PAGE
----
1 2 Previous Next 17 Replies Latest reply: Mar 24, 2012 11:20 PM by Adam Warski RSS

Auditing with hierarchies #3 :)

Andreas Hoehmann Newbie

User have n Contacts. A Contact can have a localized Comment (Comments are shared between Contacts). Java Beans:

@Audited
@Entity
public class User {
   
@OneToMany(fetch = FetchType.EAGER,
               cascade
= CascadeType.ALL,
               orphanRemoval
= true)
   
Set<Contact> contacts;
}

@Audited
@Entity
public class Contact {
   
@ManyToOne(fetch = FetchType.EAGER,
               cascade
= {
                         
CascadeType.MERGE,
                         
CascadeType.PERSIST,
                         
CascadeType.REFRESH})
   
Comment comment;
}

@Audited
@Entity
public class Comment {
   
String de;
   
String en;
   
String fr;
}

If I change the german localization (Comment.de) of a contact (Contact.comment) then this will create a new revision but not for User. If I ask envers for User Revisions I will never see this "Level 2 change" because the relation between User and Contact was not change, only the german string in the Contact Comment was changed.

But I want see in the User History a new Entry (Changed german comment for contact XYZ).

How can I do this?

http://stackoverflow.com/questions/9033275/envers-multi-level-entity-revision-howto

  • 1. Re: Auditing with hierarchies #3 :)
    Vyacheslav Sakhno Newbie

    I have just the same question. For @oneToMany-@ManyToOne relationship owning side of relationship is the side with annotation @oneToMany and for @OneToOne owning side is that which has no mappedBy. So if i change owned entity I want this to count as change for ownign entity and owning of owning entity if present and so on. It would be cool if envers triggered owning entity change even if save method does not do so, for example:

     

    @Entity

    @Table(name = "PROPERTIES")

    @Inheritance(strategy=InheritanceType.SINGLE_TABLE)

    @DiscriminatorColumn(name="BASE_TYPE_ID", discriminatorType=DiscriminatorType.INTEGER)

    @Audited

    public class Property implements Auditable, Serializable {

    ...

        @OneToMany(fetch = FetchType.LAZY, mappedBy = "property", cascade = { CascadeType.ALL }, orphanRemoval = true)

        private List<PropertyFileLink> fileLinks = new ArrayList<PropertyFileLink>(0);

    ...

        @OneToOne(fetch=FetchType.LAZY, cascade = { CascadeType.ALL }, orphanRemoval = true)

        @JoinColumn(name="PROPERTY_SAFETY_ID")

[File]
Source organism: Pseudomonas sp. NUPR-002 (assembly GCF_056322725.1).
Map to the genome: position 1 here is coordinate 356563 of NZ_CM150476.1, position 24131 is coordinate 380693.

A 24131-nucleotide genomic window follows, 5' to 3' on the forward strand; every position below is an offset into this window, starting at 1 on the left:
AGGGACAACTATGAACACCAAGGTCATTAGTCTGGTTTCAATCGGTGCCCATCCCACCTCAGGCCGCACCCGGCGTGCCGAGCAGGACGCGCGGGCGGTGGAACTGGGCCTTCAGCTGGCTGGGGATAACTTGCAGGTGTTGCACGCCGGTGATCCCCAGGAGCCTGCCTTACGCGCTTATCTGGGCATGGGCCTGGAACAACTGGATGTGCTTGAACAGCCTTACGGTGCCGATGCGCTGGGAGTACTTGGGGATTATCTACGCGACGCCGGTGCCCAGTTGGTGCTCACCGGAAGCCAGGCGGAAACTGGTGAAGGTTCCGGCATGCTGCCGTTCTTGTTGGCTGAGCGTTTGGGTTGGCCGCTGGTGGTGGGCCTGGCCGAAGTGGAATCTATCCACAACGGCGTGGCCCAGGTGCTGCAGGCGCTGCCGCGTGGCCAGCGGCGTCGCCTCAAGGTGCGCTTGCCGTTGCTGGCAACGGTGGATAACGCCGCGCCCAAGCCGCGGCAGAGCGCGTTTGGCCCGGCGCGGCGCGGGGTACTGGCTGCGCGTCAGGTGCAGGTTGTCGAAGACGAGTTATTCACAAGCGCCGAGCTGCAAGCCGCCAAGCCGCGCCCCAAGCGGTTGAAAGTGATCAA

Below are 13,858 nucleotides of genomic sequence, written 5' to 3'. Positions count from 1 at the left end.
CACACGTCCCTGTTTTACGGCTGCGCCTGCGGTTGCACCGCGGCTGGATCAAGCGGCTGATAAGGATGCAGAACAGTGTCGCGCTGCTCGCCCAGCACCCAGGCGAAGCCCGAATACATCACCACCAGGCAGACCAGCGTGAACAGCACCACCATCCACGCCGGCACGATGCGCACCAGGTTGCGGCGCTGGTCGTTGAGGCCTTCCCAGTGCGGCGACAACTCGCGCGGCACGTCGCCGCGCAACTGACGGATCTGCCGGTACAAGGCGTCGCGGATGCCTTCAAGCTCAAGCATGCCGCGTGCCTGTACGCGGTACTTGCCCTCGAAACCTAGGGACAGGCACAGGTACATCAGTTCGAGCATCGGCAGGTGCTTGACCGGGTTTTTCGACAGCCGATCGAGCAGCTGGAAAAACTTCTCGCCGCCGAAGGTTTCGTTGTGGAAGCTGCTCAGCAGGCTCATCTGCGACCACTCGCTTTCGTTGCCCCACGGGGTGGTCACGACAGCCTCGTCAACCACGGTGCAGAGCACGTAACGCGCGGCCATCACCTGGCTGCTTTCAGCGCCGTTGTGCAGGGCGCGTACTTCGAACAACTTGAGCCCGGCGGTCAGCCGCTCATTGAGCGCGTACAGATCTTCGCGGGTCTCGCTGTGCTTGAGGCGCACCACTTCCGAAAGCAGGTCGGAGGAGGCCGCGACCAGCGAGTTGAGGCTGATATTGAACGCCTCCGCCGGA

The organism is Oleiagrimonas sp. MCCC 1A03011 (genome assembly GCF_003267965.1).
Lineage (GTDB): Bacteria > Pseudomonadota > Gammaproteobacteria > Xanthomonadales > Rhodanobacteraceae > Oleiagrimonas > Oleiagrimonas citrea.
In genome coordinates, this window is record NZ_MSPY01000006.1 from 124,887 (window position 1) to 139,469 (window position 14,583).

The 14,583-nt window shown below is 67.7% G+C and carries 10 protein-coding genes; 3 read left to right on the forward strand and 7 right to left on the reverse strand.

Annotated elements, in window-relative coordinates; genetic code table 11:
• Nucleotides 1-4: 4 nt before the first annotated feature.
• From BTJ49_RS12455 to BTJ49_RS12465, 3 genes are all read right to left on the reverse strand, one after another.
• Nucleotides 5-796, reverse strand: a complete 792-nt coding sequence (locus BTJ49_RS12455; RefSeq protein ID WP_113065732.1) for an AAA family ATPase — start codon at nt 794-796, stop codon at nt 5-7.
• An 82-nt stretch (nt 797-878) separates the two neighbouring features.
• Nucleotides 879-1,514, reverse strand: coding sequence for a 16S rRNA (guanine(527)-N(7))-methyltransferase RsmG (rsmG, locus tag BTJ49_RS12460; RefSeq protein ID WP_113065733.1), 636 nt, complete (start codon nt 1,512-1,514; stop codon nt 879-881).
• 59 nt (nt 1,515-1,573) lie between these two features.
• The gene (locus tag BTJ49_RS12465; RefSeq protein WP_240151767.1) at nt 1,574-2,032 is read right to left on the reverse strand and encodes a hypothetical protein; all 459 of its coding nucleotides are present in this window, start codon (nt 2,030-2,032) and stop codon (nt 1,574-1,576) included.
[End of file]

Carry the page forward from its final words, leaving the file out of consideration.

private PropertySafety propertySafety;

    ...

    }

     

    and this entities created and saved

    ...

    public PropertyFileLink addFile(Property property, FileType fileType, String desc, MultipartFile uploadedData) {

    ...

            property.getFileLinks().add(fileLink); //even if i modify collection

            persistenceManager.saveOrUpdate(fileLink); // but save element of collection.

    ...

    }

     

    only PropertyFileLink is present in revision created.

    Hibernate: insert into REVISIONS (TIMESTAMP, USERNAME, id) values (?, ?, ?)

    Hibernate: insert into PROPERTY_FILE_LINKS_AUD (REVTYPE, ID_OLD, FILE_TYPE_ID, ZONE_ID, FILE_ID, PROPERTY_ID, REV) values (?, ?, ?, ?, ?, ?, ?)

     

    as far as I see i can modify save methods to save object having collection and receive audit update for owning side of relationship(not tested yet), but the thing is i'm not always using it and such functionality should be implemented by envers event listener.

     

    Another interesting case is when many owning entities present in the hierachy - owned by many relationship. Oh gosh, at least dictionaries in my domain aren't audited. Imagine how much updates that would cost.

  • 2. Re: Auditing with hierarchies #3 :)
    Adam Warski Master

    There's no good answer to this yet. And I don't know if there will be a generic solution. What are your "entity roots" is really domain-specific and hard to reason from code.

     

    Adam

  • 3. Re: Auditing with hierarchies #3 :)
    Vyacheslav Sakhno Newbie

    Well speaking of "entity root" it is about owning-owner side of the realtion: we can guess that "user has contacts"/"user owns contacts". For comment it is harder to guess because comment is "owned by many" here . We can guess that from cascading information but there is no direct specification of such relation in hibernate mapping . Especially if reverse mapping is absert as in Andreas example mapping absent:

     

    @Audited